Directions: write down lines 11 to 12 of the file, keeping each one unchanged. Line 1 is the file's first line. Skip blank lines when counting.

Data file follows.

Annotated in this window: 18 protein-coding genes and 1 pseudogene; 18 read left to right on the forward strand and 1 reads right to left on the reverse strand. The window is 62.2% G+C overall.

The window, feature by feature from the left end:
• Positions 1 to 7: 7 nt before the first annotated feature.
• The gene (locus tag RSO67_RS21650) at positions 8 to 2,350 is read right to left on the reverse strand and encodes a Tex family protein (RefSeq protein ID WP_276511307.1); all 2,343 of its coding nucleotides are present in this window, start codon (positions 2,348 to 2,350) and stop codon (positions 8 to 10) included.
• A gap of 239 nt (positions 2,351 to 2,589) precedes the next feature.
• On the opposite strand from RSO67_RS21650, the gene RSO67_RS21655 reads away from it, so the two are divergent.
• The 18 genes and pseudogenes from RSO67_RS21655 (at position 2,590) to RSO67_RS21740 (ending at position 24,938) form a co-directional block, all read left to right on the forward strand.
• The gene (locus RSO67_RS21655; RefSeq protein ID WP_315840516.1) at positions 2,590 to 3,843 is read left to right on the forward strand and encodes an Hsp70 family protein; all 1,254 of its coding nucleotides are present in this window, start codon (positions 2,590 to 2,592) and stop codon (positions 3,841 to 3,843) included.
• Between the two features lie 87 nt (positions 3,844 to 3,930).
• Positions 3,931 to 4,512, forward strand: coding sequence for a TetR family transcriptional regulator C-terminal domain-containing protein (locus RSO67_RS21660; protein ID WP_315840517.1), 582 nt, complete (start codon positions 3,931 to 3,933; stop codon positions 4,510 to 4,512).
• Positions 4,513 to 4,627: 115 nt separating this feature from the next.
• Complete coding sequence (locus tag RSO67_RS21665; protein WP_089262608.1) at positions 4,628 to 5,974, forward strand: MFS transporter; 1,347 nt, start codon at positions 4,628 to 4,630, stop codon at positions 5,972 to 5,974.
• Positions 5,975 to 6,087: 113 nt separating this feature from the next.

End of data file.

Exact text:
• Positions 4,513 to 4,627: 115 nt separating this feature from the next.
• Complete coding sequence (locus tag RSO67_RS21665; protein WP_089262608.1) at positions 4,628 to 5,974, forward strand: MFS transporter; 1,347 nt, start codon at positions 4,628 to 4,630, stop codon at positions 5,972 to 5,974.